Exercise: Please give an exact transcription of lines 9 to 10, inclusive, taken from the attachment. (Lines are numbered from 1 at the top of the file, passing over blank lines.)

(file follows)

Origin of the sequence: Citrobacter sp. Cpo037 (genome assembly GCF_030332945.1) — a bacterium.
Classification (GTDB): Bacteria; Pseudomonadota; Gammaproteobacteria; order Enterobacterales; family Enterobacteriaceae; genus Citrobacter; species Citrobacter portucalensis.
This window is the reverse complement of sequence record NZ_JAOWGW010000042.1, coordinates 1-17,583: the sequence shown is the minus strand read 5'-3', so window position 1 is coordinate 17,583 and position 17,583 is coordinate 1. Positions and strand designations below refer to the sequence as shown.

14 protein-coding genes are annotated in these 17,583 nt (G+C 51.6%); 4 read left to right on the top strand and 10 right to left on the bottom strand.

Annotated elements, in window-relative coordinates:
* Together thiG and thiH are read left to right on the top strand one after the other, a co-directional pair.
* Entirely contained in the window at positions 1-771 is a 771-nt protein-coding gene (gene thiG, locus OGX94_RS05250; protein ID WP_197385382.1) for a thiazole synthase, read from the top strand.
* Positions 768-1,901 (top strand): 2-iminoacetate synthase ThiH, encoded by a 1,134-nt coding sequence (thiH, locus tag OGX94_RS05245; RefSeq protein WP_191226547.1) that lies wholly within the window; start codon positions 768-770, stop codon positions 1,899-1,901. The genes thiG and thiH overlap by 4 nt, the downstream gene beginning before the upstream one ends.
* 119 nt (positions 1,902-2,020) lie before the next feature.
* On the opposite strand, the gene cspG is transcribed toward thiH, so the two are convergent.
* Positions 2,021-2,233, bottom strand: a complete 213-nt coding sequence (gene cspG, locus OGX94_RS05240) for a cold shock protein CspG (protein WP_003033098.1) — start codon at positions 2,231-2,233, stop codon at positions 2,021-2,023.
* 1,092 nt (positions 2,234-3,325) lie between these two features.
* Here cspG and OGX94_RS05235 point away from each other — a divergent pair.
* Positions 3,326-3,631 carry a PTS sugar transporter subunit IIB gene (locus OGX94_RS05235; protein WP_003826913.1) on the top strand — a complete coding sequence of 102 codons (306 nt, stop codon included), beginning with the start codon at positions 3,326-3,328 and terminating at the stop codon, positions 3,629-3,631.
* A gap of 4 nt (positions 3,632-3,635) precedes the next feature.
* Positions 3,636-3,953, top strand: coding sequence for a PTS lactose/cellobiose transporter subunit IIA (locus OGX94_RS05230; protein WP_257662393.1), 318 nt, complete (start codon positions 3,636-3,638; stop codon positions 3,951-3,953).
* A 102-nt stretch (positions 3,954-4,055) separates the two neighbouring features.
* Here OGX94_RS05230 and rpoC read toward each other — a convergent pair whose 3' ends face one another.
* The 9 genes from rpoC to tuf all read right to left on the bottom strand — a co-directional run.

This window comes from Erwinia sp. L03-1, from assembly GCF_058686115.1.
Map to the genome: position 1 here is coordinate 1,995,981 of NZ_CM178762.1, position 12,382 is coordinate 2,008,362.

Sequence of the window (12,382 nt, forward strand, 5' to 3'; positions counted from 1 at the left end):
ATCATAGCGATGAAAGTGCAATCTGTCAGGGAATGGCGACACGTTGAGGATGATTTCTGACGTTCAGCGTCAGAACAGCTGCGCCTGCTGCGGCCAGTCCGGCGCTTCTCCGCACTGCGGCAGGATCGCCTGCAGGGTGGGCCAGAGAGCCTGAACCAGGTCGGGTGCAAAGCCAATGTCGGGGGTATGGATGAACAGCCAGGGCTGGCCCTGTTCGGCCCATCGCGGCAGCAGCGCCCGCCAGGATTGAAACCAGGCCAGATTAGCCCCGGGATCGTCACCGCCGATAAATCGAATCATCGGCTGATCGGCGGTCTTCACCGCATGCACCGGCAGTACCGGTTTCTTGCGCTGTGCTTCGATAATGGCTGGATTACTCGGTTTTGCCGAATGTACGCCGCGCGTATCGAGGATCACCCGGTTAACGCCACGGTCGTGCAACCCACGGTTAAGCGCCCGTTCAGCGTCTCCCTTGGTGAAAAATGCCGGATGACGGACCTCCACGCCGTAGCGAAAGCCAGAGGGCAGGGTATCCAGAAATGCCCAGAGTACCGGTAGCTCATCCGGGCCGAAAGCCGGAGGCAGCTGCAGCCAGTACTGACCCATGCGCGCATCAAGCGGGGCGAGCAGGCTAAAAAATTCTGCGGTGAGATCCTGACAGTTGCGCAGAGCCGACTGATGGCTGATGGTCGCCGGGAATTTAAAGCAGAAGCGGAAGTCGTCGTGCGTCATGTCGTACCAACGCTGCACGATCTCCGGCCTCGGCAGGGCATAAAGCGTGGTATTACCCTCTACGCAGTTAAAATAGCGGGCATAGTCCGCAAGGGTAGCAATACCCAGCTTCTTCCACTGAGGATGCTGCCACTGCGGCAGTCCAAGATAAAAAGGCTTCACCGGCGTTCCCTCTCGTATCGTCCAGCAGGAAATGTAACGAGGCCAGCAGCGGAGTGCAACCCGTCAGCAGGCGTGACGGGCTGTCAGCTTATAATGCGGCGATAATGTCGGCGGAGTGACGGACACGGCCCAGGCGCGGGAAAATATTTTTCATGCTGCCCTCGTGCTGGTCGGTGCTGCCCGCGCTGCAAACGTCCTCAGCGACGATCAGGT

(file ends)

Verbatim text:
* 119 nt (positions 1,902-2,020) lie before the next feature.
* On the opposite strand, the gene cspG is transcribed toward thiH, so the two are convergent.